City of LA celebrates Asian Pacific American Heritage Month with virtual ceremony

Los Angeles Board of Public Works Commissioner Jessica Caloza, Councilmember Nithya Raman, and Councilmember John Lee

TO commemorate Asian Pacific American Heritage Month, Los Angeles on Thursday, May 6, recognized high-profile personalities, elected officials, community leaders and businesses who have contributed to the city and various industries.

The virtual celebration and awards ceremony was organized and hosted by the 2021 Asian Pacific American Heritage Month Committee chaired by Councilmember John Lee, Councilmember Nithya Raman, and Board of Public Works Commissioner Jessica Caloza, the first Filipina American to serve in the role.

Among the special guests of the kick-off celebration were LA Mayor Eric Garcetti, City Attorney Mike Feuer, City Controller Ron Galperin, Council President Nury Martinez, Supervisor Hilda Solis, LA Civil Rights General Manager Capri Maddox, Rep. Judy Chu, Rep. Young Kim, Rep. Michelle Steel, State Senator Dave Min, and actress Geena Davis.
With this year’s theme of “Unite. Empower. Rise. – Celebrating Solidarity, Belonging, and Community,” the Asian Pacific American Heritage Month Committee recognized the significant contributions of Asian Americans and Pacific Islanders in various industries with the 2021 R.I.S.E. Awards, which stands for “Recognizing inspiring individuals who elevate and empower.”

California Attorney General Rob Bonta was honored by the City of LA during a virtual ceremony on May 6. | Screenshot

Among the R.I.S.E. Awardees was Attorney General Rob Bonta, who recently became the first Filipino American as California’s chief law officer.

In his acceptance speech, Bonta noted that being an attorney general means being the people’s attorney.

“I see it as being the people’s attorney, fighting for everyday folks who have been hurt and harmed, who have been abused…and be their champion, to balance the scales of justice. I help the little guy, and stop the little guy from being abused by the big guy, who overreaches their authority or abuses their power,” he said.

“Right now, we’re in such a painful moment full of fear and anxiety for the AAPI community, the attacks, the violence, the hate has occurred too many times in too many places and too many ways. It’s horrific and unacceptable and we’re fighting back and pushing back,” he added.

Bonta also assured that he will be the public’s champion, fighting injustice as he serves as California’s attorney general.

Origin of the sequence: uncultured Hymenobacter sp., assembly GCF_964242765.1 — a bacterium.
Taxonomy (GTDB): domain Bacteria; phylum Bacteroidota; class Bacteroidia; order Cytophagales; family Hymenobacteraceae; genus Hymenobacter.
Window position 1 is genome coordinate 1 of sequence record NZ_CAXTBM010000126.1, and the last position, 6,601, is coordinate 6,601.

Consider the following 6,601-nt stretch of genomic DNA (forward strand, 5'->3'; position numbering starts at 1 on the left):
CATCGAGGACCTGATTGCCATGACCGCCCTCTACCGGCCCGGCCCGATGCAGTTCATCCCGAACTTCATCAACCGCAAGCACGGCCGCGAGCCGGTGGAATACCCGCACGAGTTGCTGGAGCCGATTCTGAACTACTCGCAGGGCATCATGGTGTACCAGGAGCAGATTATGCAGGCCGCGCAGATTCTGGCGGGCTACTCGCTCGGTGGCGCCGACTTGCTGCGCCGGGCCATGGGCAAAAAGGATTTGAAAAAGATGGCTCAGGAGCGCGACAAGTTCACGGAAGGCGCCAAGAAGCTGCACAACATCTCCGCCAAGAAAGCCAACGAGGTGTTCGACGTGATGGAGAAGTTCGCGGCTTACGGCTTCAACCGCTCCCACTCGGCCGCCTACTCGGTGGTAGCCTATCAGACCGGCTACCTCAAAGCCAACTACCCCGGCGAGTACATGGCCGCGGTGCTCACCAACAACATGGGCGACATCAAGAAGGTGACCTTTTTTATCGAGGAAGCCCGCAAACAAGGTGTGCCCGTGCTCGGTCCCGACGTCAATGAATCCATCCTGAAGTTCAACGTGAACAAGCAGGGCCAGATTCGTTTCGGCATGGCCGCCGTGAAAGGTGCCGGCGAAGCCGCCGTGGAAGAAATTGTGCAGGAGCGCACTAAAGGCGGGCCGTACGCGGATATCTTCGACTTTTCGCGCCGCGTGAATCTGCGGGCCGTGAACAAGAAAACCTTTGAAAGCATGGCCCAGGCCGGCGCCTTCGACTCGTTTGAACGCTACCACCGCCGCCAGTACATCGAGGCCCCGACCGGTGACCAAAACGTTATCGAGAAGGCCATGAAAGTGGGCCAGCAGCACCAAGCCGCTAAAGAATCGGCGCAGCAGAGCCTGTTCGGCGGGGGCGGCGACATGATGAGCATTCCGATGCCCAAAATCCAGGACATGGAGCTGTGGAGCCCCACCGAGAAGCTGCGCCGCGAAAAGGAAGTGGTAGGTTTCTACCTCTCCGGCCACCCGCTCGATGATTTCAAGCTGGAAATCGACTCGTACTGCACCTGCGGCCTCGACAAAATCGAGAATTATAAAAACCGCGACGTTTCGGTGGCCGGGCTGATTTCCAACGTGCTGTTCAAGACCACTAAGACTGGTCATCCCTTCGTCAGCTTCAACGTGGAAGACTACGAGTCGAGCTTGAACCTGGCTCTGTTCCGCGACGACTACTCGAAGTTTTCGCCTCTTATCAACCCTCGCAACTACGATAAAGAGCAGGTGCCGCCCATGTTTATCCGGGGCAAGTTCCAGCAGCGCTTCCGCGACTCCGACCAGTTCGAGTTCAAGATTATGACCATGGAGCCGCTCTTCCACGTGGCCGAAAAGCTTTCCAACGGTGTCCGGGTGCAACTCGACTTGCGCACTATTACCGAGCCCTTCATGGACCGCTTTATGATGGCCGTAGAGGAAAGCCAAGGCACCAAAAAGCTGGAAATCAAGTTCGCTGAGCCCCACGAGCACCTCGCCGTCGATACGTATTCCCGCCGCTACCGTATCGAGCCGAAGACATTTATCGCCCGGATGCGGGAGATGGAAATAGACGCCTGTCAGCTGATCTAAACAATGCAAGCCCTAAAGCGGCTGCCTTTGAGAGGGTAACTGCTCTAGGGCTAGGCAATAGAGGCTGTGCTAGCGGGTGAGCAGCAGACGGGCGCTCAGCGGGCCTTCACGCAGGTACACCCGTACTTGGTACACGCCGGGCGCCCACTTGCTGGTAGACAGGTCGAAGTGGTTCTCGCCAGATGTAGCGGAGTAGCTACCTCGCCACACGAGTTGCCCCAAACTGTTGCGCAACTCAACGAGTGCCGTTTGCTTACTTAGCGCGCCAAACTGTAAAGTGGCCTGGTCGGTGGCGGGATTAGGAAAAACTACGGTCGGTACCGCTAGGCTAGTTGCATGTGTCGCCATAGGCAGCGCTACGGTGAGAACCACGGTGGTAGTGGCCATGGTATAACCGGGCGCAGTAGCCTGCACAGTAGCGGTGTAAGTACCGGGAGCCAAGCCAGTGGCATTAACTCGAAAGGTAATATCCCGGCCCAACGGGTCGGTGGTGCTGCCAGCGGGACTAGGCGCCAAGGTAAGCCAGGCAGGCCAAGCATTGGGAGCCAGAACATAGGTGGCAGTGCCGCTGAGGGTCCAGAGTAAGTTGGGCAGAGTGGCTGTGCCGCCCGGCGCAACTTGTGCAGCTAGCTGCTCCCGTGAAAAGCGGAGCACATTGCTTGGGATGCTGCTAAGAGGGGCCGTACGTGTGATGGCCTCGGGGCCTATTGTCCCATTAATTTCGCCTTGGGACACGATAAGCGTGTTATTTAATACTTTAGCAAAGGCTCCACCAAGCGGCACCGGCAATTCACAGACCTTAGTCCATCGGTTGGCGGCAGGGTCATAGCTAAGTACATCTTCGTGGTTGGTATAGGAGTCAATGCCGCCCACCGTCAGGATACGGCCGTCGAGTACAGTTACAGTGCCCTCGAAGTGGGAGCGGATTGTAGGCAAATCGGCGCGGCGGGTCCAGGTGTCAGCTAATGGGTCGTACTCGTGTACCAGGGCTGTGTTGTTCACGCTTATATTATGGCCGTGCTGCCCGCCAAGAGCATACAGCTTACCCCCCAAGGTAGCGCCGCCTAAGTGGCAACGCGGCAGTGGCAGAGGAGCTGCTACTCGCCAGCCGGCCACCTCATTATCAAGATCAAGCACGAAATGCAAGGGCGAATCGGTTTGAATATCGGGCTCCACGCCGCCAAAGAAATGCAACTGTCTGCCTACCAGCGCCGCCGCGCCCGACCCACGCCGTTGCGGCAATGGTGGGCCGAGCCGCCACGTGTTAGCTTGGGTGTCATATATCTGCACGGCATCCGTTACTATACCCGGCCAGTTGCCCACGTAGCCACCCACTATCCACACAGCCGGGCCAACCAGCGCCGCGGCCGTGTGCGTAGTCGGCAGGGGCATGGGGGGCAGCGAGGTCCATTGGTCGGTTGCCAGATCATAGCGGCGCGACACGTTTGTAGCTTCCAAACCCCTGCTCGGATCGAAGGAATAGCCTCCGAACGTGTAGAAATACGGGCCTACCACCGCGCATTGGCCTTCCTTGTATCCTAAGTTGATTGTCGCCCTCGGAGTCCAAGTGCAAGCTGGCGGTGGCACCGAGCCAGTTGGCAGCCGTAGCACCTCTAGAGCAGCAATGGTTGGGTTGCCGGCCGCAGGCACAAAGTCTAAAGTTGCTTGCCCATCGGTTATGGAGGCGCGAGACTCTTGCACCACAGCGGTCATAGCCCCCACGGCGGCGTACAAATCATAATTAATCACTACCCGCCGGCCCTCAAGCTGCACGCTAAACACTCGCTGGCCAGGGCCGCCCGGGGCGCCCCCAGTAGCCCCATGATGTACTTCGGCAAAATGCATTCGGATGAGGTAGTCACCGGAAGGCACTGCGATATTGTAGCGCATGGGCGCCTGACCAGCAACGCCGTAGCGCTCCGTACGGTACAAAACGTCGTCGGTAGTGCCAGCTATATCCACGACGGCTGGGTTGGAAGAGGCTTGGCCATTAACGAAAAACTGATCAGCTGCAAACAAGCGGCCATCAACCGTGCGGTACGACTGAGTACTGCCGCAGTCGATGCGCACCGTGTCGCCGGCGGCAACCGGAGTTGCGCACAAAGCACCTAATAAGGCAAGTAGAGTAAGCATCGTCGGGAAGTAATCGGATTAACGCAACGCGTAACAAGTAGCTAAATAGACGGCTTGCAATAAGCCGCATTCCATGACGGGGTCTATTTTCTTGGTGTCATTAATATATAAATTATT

“As your Attorney General, I’m going to take care of you. Your fight will be my fight. I’ll have your back, I’ll be your champion, and I’ll make sure that we…fight injustice and help as many people as possible,” he said.

Other R.I.S.E. Awardees who were recognized for their vital contributions were journalist Lisa Ling, actor Alan Kim (“Minari”), Johnny Lee of Koreatown Pizza Company, and Manju Kulkarni of Stop AAPI Hate and Asian Pacific Policy and Planning Council (A3PCON).
Before the awards ceremony, a keynote address was delivered by City Mayor Eric Garcetti, who noted the contributions of Asian Americans in building the city of L.A.
“We know the original inhabitants of this land came from Asia… Some of the immigrants that built this city and made Los Angeles so strong had their ancestry traced back to Asia, the Pacific Islands, and Hawaii,” he said.

“This is a time when we must mark our history if we are to make our history. We must know both the bright and the dark chapters of the past to confront the challenges of today,” he added.

Garcetti also stressed that anti-Asian hate and violence have no place in L.A., following the continuous surge of attacks against the members of the Asian American community across the United States.

“We have seen hate crimes against AAPI Angelinos more than double in the last year, which is why we speak with one voice that there is absolutely no place for this, that we will empower you to react and to respond, and that we will be there to protect and to co-author the city’s chapter which makes sure everybody here belongs, just as everybody that has been here has built this city and its strength,” he said.

“This is a city that has no tolerance for violence, bigotry, hate crimes, or discrimination, and it’s up to each one of us to own this. Not just Asian Americans and Native Hawaiians and Pacific Islanders, but all of us to make sure this is a month of action, of protection, of belonging, and of celebration and culture,” added Garcetti.

For his part, Galperin noted that 9% of the LA’s population consists of the AAPI community.

In the city government’s workforce, 16% of the employees are AAPI, while 61% of the workforce in the Controller’s office come from the AAPI community.

“We also employ the highest percentage of Filipino employees in the entire city — 21%,” said Galperin.

Throughout the month of May, the Asian Pacific American Heritage Month Committee will hold eight virtual and in-person events including:

• A “fireside chat’’ with Amazon Studios Chief Operating Officer Albert Cheng on representation, culture and storytelling at noon on May 21. People can RSVP for the event here.
• A community day of service on Saturday, May 22 at six various sites across the city (Chinatown, Little Tokyo, Koreatown, Historic Filipinotown, Thai Town, and Little Bangladesh).
• A virtual screening of 2021 Academy Award nominee for Best Picture “Minari’’ which tells the story of a Korean American family on a small Arkansas farm. The event is scheduled for 6 p.m. May 27 and people can RSVP on a first come, first served basis.

The City’s schedule of APAHM events and cultural guide can be found here.

Ritchel Mendiola

Ritchel Mendiola is a staff writer and reporter for the Asian Journal. You can reach her at [email protected].

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